Academic journal article Science Fiction Film and Television

A Generic Correspondence: Sturgeon-Roddenberry Letters on Sf, Sex, Sales and Star Trek

Academic journal article Science Fiction Film and Television

A Generic Correspondence: Sturgeon-Roddenberry Letters on Sf, Sex, Sales and Star Trek

Article excerpt

Filed away in the Theodore Sturgeon Collection at the Kenneth Spencer Research Library of Kansas University are three pieces of correspondence from 1966 between Theodore Sturgeon, the renowned sf short-story writer and novelist, and Gene Roddenberry, the screenwriter, producer and, most famously, creator of Star Trek (US 1966-9). One document is a two-page memo from Roddenberry dated 8 June 1966, in which he presents some directions to and demands upon Sturgeon, who was then writing the script for Episode 15 of Season 1, 'Shore Leave', which ultimately aired on 29 December 1966. The other documents are both three-page letters from Sturgeon to Roddenberry dated 15 June and 20 October 1966, respectively; the first is a cover letter for a draft of the episode's script, while the second is a response to script revisions made by Roddenberry's production team and witnessed by Sturgeon first-hand when he visited the episode as it was being shot on location. Contained in this correspondence are crystalline insights into sf as two of its great creators navigated their collaboration on Star Trek.

Theodore Sturgeon is renowned for the formidable number of mind-bending short works he published, from 'Microcosmic God' (1941) to 'Killdozer!' (1944) and beyond; for his award-winning and quite amazing 1953 novel More Than Human; for serving as the living model of Kurt Vonnegut Jr's recurring character Kilgore S. Trout; and, most significantly in the context of Star Trek, for writing the episode 'Amok Time' (15 Sep 1967), which introduced the phrase 'live long and prosper' and the iconic V-shape Vulcan hand gesture. By the time he began working with Roddenberry, Sturgeon had already achieved fame and acclaim as a major force in sf. Sturgeon's correspondence with major genre figures such as Isaac Asimov, Ray Bradbury and Robert Heinlein, to name but a few, attests to the consistent and rigorous thought and theorisation he brought to sf as a genre under constant innovation. His letters to Roddenberry articulate Sturgeon's aspirations that sf transcend what he considered the adolescent values of its pulp origins as well as what he worried was the crass commercialisation of sf tropes merely to score television viewer numbers to attract advertisers without offering narratives of substance and sophistication. Fascinatingly, amid this intriguing dialogue, Sturgeon also pens what may well be the first conceptualisation of Star Trek slash fiction.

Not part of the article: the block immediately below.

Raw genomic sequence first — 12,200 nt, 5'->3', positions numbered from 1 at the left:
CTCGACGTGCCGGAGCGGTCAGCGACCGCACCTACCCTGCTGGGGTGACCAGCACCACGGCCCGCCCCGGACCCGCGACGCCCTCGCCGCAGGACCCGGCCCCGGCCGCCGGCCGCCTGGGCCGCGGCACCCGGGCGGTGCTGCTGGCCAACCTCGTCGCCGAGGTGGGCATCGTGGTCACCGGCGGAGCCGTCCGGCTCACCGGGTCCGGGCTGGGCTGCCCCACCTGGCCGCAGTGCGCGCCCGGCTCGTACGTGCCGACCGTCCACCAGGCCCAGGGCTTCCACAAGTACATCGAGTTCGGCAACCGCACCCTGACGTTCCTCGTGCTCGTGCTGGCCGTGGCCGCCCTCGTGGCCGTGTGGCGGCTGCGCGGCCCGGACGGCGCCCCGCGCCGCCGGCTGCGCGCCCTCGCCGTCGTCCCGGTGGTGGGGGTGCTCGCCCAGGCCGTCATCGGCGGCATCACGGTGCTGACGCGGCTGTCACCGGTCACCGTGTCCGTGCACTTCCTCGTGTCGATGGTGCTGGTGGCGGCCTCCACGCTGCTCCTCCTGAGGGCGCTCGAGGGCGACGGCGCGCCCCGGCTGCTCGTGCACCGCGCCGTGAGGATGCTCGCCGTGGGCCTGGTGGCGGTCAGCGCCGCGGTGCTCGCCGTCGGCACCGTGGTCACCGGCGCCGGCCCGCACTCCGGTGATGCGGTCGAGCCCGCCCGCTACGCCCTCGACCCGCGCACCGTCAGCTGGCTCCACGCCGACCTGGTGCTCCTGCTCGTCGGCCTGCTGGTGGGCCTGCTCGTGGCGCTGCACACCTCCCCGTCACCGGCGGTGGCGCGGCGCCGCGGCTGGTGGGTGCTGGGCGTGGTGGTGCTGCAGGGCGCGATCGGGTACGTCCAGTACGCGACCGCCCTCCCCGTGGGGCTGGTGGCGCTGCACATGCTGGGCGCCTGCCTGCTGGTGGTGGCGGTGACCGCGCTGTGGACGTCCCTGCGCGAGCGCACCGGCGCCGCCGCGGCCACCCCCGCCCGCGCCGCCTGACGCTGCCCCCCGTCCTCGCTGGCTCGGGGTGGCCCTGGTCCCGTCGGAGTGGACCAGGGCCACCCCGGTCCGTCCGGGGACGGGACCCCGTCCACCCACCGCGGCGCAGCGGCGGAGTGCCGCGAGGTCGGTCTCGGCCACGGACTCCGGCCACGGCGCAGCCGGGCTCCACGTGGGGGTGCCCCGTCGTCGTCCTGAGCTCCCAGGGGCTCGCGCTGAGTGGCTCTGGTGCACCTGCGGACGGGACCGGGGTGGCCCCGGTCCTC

What follows are glimpses into this correspondence in chronological order. The analysis aims to highlight fundamental elements of their discussion on sex and commercialisation in sf as the genre moves across media. In working with archival materials such as this, it's crucial to bear in mind the context of a collaborative project with budget responsibilities and production objectives and timelines. To put it simply: the extracts selected and scrutinised below represent a creative negotiation within a genre, rather than supposedly 'authentic' truths about the character or beliefs of either correspondent.

Roddenberry's memo opens with the aggressive promise - 'At the close of this you will no longer be a virgin' - before sending Sturgeon two clear and related directives: write the script for all the departments involved to know exactly what to do, shot by shot, and move the plot much faster or you lose the audience, and therefore the advertising dollars too ('Memo' 1). On the first point, Roddenberry deploys a pointedly long list to make his point:

Am also asking Dorothy [presumably Dorothy 'D.C.' Fontana, renowned writer on the series] to enclose here copies of subsequent scripts. Why? Because my rather conservative directors, designers, costume men, optical experts, special effects people, casting department, greensmen, film editors, assistant directors, script boys, gaffers, grips, sound men, carpenters, painters, just to the mention the major departments, need these things broken down shot by shot, description by description, all neatly numbered in the fashion of our Hollywood ancestors. …

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